Every Good Intention

Israel has brought in tens of thousands of Ethiopian Jews, but the going, especially over the past two decades, has been undeniably rough.

Ethiopian immigrants521 (photo credit: Marc Israel Sellem)
Ethiopian immigrants521
(photo credit: Marc Israel Sellem)
ONE FRIDAY A LITTLE OVER 20 YEARS AGO, Israel, in great secrecy, began sending every available large aircraft it had – from stripped-down blue-and-white El Al jumbo jets to camouflaged air force Hercules cargo planes – over 1,600 miles southward to Addis Ababa, capital of civil war-wracked Ethiopia. Rebels of the Ethiopian Peoples’ Revolutionary Democratic Front (EPRDF) were at the city’s gates and the largely reviled Marxist junta led by Mengistu Haile Mariam was about to be toppled.
But Israel had its eyes on the more than 14,300 civilians crammed into Addis Ababa in buildings and yards overseen by the Jewish Agency and other groups. These were the remnants of a people called Beta Israel, believed by many to be descendants of the lost Tribe of Dan and recognized by Israel in 1975 as eligible for citizenship under the Law of Return.
Individual members of the community had been trickling back to Zion since well before the establishment of the Jewish state. There was a surge in immigration due to civil war and famine in the early 1980s, at the height of which, in late 1984, Israel organized a top-secret rescue operation known as Operation Moses, which required an all-too-often deadly trek north into Sudan before a flight to Tel Aviv, sometimes via Europe. But barely six weeks into that rescue, Sudan slammed the door after word of the airlift leaked.
But the Jewish Agency and other groups working with Ethiopian Jews quietly began bringing most of the remainder of the Beta Israel to Addis Ababa in preparation for the day when the doors would reopen. And by the end of the 1980s they did.
Mengistu’s Soviet backers were no longer around to help him dig in against the advancing EPRDF, and, like so many others looking for help from the US, he believed that the road to Washington ran through Jerusalem.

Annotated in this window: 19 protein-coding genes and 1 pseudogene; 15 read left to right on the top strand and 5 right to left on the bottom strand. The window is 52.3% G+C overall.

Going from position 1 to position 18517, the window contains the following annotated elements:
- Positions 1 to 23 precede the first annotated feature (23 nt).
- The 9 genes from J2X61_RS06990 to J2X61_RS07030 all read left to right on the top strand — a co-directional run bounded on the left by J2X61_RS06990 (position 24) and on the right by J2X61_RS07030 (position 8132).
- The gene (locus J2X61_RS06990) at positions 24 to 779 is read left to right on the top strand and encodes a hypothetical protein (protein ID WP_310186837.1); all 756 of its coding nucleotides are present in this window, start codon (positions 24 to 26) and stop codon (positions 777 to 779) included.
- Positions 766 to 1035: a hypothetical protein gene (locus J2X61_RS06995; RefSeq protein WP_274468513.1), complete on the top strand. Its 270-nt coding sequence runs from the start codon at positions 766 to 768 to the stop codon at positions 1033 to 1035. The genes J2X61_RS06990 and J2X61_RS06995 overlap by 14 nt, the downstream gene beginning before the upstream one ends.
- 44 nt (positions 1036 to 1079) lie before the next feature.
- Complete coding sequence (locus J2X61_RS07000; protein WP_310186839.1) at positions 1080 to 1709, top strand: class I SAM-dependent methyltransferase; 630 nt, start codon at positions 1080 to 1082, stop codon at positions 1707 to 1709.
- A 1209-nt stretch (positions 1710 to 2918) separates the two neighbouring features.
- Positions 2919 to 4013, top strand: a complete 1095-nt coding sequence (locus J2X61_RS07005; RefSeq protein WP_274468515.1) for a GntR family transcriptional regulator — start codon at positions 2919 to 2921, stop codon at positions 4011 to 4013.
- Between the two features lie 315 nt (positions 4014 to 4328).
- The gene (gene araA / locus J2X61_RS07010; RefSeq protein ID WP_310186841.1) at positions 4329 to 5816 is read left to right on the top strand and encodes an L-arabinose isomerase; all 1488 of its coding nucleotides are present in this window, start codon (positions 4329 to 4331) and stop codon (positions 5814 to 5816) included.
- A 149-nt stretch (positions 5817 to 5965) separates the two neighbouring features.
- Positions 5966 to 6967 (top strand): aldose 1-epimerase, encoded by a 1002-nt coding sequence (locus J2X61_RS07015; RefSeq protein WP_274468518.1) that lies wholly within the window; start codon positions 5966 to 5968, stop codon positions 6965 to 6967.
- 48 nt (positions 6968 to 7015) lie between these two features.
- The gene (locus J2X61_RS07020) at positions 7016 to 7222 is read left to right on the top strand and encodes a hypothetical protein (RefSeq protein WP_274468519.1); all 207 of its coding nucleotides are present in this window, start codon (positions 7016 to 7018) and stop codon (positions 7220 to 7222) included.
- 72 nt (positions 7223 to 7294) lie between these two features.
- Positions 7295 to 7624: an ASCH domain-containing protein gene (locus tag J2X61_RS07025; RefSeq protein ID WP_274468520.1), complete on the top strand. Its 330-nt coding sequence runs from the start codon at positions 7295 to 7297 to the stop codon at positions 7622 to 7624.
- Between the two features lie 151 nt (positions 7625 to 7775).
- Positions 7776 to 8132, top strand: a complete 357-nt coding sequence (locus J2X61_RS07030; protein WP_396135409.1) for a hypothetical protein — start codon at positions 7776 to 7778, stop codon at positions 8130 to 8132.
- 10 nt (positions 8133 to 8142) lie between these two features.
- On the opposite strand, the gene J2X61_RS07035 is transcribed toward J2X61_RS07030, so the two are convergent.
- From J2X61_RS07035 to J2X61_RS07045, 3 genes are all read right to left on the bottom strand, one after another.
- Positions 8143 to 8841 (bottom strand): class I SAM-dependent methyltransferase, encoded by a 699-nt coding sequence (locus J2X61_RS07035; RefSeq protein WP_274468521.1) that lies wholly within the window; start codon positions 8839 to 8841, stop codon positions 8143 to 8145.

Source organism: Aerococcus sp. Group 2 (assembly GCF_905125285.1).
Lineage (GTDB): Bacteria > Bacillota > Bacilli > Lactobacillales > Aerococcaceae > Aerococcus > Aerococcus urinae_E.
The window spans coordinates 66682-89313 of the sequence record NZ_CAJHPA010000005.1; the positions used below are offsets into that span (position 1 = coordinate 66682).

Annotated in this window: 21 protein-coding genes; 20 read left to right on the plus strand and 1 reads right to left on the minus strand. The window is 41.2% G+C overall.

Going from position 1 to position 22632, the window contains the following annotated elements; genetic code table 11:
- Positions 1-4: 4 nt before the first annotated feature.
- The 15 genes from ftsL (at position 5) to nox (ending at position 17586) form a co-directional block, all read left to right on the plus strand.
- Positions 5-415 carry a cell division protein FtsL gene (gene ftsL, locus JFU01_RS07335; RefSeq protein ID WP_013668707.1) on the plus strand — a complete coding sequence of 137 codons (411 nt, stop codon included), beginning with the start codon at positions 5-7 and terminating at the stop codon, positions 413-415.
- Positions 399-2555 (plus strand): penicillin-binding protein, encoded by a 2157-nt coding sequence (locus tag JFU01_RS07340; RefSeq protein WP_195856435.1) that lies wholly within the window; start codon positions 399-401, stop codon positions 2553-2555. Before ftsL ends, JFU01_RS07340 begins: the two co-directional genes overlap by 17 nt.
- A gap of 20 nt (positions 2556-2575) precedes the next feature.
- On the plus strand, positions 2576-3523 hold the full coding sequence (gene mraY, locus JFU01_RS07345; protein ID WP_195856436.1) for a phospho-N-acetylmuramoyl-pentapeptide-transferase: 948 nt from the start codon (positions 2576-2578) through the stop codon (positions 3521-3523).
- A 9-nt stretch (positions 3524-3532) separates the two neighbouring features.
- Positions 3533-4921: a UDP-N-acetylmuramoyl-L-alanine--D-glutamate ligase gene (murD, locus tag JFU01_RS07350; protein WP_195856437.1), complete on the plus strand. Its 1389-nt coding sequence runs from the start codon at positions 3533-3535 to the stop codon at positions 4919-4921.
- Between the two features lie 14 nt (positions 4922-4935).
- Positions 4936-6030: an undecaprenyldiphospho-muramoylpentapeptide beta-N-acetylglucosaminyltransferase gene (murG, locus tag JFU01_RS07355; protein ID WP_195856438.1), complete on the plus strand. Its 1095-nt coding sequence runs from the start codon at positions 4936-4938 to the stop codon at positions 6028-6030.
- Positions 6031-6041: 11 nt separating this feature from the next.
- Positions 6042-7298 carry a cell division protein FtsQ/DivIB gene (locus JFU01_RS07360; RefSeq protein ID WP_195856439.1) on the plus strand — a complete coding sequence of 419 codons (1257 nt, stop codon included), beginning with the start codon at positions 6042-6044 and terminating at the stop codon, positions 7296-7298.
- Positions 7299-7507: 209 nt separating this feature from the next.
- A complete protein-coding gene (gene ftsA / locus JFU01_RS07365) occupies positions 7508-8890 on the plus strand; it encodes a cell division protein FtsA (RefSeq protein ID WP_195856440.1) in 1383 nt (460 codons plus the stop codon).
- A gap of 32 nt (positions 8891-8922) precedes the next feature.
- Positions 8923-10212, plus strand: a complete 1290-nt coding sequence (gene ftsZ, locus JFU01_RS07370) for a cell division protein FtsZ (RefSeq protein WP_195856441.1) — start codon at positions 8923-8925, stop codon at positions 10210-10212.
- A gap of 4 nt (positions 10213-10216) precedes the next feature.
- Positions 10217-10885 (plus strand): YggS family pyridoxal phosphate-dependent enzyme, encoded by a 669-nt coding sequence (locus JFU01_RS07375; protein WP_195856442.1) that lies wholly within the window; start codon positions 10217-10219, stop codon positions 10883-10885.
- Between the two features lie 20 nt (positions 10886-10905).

But by late May of 1991, as rebel forces reached Ethiopia’s capital, Prime Minister Yitzhak Shamir felt that Israel had to make an all-out move.
In just 36 hours, over the 24th and 25th of May, those Israeli 747s, C-130s and any other plane that could be thrown into the mix brought every last one of those waiting Beta Israel home.
The 1,122 individuals loaded into a single jumbo jet made the Guinness Book of World Records. But much more importantly, when the military censor finally allowed Israeli radio and television stations to begin broadcasting the news that the last of the planes was on its way, Israel’s veteran citizens were filled with a deep sense of pride and satisfaction: This is what it means to be Israeli, they told each other with sureness and clarity.
The wider population turned out en masse to donate clothes, toys and even furniture for the new Israelis. Collection points sprang up overnight, and immigrant advocacy groups, overburdened in their efforts to assist the concurrent flood of olim from the former Soviet Union, were now inundated with offers for help. Nowhere was there talk of the color of anyone’s skin.
But euphoria doesn’t last forever. Two decades later, figures gathered from the Central Bureau of Statistics, the Knesset Research Center and other sources show that Ethiopian- Israelis, who today number about 120,000, are three times more likely to live in poverty than non-Ethiopian Jewish Israelis.
Among those of working age, twice as many are likely to be unemployed.
Juvenile delinquency is as much as four times higher among Ethiopian-Israeli youth than it is among the country’s Jewish youth in general. While the proportion of Ethiopian youngsters who graduate high school has been rising, the 42.1 percent who successfully completed 12th grade in 2010 lagged significantly behind the 64.6 percent given high school diplomas among the general Jewish population. And spousal murders among Ethiopian immigrants, almost all at the hands of husbands, is generally seen as being far ahead of the figures for the general and Jewish populations.
Clearly, Ethiopian-Israelis have had and continue to have their problems, with government authorities and NGOs in the field often unable to meet their many needs. But as will be evident from this special section and its individual stories, there is also triumph and success, with Ethiopian-Israeli faces emerging in the fields of medicine and law, in academia and the media, in government and the military.
Clearly, there is opportunity. It’s just that the road leading to it is still too often cluttered with obstacles and barriers that needn’t be there. And with plans afoot to bring to Israel thousands of Falash Mura – non-Jewish Ethiopians whose Jewish ancestors had generally been forced to convert to Christianity – this issue takes on an increasing urgency.